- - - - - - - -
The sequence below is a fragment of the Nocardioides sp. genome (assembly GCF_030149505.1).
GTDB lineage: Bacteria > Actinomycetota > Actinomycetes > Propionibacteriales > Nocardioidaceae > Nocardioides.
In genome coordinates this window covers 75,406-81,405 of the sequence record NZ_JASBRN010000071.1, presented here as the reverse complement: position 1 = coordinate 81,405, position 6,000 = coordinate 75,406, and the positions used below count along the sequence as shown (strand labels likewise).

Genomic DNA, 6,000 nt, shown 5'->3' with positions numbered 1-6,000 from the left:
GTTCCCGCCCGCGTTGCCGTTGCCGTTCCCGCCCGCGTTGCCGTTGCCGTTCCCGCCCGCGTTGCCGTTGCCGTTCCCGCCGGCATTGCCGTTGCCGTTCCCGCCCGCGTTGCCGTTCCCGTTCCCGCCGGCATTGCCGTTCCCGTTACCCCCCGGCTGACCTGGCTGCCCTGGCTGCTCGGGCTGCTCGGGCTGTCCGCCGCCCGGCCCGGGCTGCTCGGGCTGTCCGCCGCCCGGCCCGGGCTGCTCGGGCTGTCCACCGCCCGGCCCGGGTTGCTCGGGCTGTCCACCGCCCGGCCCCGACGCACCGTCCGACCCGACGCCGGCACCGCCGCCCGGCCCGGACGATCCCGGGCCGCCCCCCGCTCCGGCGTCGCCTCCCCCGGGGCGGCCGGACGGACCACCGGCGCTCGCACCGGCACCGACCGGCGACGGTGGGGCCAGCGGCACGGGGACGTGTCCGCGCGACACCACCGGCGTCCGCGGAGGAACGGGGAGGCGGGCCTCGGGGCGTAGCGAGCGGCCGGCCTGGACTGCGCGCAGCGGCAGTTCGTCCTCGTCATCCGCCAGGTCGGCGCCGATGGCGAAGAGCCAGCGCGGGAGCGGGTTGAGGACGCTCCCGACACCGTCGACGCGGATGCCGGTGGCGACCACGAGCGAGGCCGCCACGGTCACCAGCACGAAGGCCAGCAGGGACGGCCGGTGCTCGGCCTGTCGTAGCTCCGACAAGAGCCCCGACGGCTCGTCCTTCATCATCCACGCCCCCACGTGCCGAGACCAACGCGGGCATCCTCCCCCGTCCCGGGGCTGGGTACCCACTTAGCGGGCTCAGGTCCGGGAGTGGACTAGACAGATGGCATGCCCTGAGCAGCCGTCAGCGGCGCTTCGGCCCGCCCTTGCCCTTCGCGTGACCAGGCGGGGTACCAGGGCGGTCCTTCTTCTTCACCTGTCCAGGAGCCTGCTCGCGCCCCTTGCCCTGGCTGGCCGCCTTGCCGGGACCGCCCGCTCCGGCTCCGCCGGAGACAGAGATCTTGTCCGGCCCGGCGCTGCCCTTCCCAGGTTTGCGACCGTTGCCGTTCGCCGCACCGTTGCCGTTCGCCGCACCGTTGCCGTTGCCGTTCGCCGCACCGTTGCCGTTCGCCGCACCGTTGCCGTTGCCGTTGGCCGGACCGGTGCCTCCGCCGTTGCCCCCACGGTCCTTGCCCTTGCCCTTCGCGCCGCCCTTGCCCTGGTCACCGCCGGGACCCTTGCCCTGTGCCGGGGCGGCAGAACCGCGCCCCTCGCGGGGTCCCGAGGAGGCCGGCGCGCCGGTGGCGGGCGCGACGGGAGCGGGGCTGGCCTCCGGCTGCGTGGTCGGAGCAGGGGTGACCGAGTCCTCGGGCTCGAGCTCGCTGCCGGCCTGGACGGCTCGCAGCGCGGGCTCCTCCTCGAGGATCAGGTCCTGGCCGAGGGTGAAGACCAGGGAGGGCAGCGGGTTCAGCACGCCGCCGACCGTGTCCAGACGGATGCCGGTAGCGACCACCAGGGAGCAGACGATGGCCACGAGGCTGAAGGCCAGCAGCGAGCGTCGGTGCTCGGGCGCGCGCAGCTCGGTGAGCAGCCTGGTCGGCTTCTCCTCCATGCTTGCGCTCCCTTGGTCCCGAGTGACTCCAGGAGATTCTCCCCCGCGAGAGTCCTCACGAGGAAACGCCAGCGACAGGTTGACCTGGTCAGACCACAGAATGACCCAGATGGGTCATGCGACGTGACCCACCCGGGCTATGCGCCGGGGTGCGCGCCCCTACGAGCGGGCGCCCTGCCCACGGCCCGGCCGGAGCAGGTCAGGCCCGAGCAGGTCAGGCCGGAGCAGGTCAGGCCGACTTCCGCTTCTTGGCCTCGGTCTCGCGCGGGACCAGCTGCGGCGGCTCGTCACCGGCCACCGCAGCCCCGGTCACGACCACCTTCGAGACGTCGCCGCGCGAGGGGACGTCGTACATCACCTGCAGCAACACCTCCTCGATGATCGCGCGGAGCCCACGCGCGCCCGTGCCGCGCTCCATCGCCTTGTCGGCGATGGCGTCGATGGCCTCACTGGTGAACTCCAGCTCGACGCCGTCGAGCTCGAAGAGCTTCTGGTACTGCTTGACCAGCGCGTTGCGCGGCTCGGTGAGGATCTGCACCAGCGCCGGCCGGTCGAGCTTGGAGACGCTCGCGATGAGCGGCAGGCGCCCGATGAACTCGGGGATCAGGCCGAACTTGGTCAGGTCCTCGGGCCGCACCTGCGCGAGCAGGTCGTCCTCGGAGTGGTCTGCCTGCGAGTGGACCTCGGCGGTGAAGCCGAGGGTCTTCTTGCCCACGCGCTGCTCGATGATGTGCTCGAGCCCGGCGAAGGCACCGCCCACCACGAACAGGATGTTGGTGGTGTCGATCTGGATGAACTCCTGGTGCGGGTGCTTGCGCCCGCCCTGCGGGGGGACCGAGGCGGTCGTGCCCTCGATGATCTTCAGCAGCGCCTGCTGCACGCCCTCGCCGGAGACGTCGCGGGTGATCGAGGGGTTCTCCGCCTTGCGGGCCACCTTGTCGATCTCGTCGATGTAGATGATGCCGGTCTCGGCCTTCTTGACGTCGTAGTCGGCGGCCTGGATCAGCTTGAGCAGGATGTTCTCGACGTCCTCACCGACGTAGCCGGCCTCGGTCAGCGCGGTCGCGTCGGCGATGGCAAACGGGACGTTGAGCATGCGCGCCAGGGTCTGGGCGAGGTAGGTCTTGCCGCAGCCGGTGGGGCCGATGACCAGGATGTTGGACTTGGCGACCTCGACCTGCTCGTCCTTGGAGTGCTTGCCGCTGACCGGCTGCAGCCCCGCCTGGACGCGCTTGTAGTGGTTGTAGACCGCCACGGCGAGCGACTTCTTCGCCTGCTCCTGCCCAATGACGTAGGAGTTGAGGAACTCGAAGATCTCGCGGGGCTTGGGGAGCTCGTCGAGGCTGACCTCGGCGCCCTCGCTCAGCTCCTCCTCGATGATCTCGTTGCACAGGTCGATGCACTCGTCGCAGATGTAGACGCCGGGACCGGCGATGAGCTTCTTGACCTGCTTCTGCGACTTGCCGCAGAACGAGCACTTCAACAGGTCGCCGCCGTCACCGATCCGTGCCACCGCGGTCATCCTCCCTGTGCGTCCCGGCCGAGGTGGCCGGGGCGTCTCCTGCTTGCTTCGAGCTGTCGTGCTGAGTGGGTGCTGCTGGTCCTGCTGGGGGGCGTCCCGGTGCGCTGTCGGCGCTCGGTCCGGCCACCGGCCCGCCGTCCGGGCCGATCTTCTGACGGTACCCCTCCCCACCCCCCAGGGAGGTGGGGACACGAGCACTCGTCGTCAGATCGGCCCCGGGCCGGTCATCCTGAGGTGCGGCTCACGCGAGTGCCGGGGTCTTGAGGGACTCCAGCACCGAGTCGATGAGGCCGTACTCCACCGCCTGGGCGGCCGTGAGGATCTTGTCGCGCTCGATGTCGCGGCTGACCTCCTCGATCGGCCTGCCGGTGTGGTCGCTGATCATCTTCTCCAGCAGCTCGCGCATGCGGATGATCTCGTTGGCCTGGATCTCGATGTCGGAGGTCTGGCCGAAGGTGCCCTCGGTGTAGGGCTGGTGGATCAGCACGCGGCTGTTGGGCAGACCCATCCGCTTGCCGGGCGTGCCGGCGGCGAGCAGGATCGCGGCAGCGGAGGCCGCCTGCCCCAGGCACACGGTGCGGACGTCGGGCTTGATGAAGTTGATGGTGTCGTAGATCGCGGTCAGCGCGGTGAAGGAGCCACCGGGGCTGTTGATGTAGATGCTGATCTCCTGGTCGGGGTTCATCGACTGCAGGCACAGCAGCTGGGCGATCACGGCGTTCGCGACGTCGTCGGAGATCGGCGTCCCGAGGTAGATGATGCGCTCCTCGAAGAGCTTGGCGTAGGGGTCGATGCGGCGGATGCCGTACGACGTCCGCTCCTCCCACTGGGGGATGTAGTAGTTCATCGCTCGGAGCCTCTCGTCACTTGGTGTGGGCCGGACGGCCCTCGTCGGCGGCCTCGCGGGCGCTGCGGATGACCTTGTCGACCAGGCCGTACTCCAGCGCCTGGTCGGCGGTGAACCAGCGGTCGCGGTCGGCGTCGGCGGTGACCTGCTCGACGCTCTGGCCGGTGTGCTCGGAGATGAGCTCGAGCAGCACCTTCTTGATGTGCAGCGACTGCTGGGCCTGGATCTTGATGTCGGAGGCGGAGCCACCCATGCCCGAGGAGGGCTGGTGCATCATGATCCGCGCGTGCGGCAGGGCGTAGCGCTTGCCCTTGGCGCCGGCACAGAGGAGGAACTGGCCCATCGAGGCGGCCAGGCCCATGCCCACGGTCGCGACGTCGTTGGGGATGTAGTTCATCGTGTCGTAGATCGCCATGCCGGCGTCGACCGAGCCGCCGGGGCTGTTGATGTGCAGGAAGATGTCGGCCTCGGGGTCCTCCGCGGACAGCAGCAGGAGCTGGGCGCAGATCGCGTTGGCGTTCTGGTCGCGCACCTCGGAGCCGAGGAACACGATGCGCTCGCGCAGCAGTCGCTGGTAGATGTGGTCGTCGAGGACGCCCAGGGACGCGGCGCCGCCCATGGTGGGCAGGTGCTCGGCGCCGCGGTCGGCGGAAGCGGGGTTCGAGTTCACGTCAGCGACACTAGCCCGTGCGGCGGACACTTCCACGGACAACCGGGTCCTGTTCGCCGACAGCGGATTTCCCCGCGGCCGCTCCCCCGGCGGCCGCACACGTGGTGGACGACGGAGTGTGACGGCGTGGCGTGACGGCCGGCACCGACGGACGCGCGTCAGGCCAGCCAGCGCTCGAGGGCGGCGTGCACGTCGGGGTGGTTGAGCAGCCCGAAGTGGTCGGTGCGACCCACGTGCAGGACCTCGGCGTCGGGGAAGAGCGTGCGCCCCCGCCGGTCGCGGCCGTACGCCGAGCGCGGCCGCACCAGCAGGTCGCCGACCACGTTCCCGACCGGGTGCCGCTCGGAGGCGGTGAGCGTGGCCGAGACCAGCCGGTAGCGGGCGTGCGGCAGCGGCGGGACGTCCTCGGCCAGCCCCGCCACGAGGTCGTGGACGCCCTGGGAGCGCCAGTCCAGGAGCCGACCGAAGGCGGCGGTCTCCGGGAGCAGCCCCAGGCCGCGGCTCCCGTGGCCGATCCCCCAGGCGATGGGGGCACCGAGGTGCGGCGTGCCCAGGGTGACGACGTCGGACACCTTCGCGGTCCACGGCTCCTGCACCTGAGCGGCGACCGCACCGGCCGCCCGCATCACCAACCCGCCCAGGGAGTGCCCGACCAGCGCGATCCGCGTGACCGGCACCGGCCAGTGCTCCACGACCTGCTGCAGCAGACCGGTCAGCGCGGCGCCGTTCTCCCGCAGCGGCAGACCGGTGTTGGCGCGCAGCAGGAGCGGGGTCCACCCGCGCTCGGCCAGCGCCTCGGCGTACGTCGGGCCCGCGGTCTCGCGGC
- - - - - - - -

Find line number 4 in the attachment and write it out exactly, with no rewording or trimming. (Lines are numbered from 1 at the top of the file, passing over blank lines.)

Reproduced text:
Genomic DNA, 6,000 nt, shown 5'->3' with positions numbered 1-6,000 from the left: